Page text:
Trump Resurrects ‘Both Sides Did It’ Excuse For Charlottesville Violence
President Trump once again revealed his true self at a press conference yesterday.
For the third time since the protests in Charlottesville that led to the death of a young woman at the apparent hands of an Ohio man who came to participate in a rally by the so-called ‘alt-right,” President Trump spoke out again late yesterday about the violence and ended up making the situation far, far worse for him, his Administration, and the country:
WASHINGTON — President Trump reverted Tuesday to blaming both sides for the deadly violence in Charlottesville, Va., and at one point questioned whether the movement to pull down Confederate statues would lead to the desecration of memorials to George Washington.
Abandoning his precisely chosen and carefully delivered condemnations of the Ku Klux Klan and neo-Nazis from a day earlier, the president furiously stuck by his initial reaction to the unrest in Charlottesville. He drew the very moral equivalency for which a bipartisan chorus, and his own advisers, had already criticized him.
“I think there is blame on both sides,” the president said in a combative exchange with reporters at Trump Tower in Manhattan. “You had a group on one side that was bad. You had a group on the other side that was also very violent. Nobody wants to say that. I’ll say it right now.”
Mr. Trump defended those gathered in a Charlottesville park to protest the removal of a statue of Robert E. Lee. “I’ve condemned neo-Nazis. I’ve condemned many different groups,” he said. “Not all of those people were neo-Nazis, believe me. Not all of those people were white supremacists by any stretch.”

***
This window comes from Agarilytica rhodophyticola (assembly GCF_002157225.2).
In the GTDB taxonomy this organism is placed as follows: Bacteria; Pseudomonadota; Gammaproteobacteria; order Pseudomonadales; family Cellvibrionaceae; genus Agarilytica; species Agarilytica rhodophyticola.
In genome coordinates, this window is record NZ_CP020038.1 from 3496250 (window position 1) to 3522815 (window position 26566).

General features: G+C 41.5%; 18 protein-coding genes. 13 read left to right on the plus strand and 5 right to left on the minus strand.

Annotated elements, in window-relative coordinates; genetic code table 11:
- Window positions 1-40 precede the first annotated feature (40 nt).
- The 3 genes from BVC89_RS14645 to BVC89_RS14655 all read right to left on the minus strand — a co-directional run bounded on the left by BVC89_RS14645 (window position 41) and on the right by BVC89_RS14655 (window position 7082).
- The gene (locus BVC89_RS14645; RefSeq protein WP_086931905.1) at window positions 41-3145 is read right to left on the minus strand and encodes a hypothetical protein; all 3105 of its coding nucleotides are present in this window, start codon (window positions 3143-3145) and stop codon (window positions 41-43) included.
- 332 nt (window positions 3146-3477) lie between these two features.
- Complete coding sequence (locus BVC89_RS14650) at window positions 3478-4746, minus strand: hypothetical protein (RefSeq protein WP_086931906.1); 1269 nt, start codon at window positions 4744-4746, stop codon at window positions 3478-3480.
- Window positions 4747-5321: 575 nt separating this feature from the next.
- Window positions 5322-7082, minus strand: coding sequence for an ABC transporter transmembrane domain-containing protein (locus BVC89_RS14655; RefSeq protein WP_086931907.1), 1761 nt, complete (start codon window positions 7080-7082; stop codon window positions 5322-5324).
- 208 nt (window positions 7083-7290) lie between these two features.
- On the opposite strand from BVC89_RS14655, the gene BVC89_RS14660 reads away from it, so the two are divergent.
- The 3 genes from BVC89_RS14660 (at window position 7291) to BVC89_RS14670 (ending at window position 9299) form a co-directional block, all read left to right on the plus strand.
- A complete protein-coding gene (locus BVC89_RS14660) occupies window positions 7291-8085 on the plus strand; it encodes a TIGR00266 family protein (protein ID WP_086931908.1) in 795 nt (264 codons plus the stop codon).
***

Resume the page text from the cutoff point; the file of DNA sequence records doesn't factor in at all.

He criticized “alt-left” groups that he claimed were “very, very violent” when they sought to confront the white nationalist and neo-Nazi groups that had gathered in Charlottesville.
“Many of those people were there to protest the taking down of the statue of Robert E. Lee,” Mr. Trump said. “So this week, it is Robert E. Lee. I noticed that Stonewall Jackson is coming down. I wonder, is it George Washington next week? And is it Thomas Jefferson the week after? You know, you really do have to ask yourself, where does it stop?”
It was a remarkable rejection of the criticism he confronted after waiting two days before naming the right-wing groups in the bloodshed that ended with the death of a young woman after a car crashed into a crowd of protesters.
Mr. Trump accused people he called the alt-left of “swinging clubs” as they “came charging at, as you say, at the alt-right.” He said some of the right-wing members of the crowd in the Virginia park were “bad.” But he added that the other side came “charging in without a permit and they were very, very violent.”
Aides had urged him for days to take the high ground, persuading him on Monday to read a brief statement condemning the neo-Nazi groups from the Diplomatic Room in the White House. But over the past day, back in his private New York residence for the first time since becoming president, Mr. Trump was alone, without his wife and young son, and consuming hours of television, with many on cable news telling him he had not done enough.
On Monday night, he was tweeting his frustration, accusing the “fake media” of never being satisfied. But by Tuesday morning, the president was fuming again. At a scheduled event about the permitting process for infrastructure, Mr. Trump asked for questions — contrary to the wishes of his aides, including John F. Kelly, his new chief of staff, who stood to the side, looking grim.
Venting, his face red as he personally executed the defense of his own actions that no one else would, Mr. Trump all but erased any good will he had earned Monday when he named racist groups and called them “repugnant to everything we hold dear.”
His largely unprovoked presidential rant on Tuesday instantly sparked an even more intense critique, especially from Republicans.
Speaker Paul D. Ryan called white supremacy “repulsive” and said “there can be no moral ambiguity.” Representative Ileana Ros-Lehtinen, Republican of Florida, tweeted: “Blaming ‘both sides’ for #Charlottesville?! No.” Senator Marco Rubio, Republican of Florida, said white nationalists in Charlottesville were ”100% to blame“ and wagged his finger at the president for suggesting otherwise.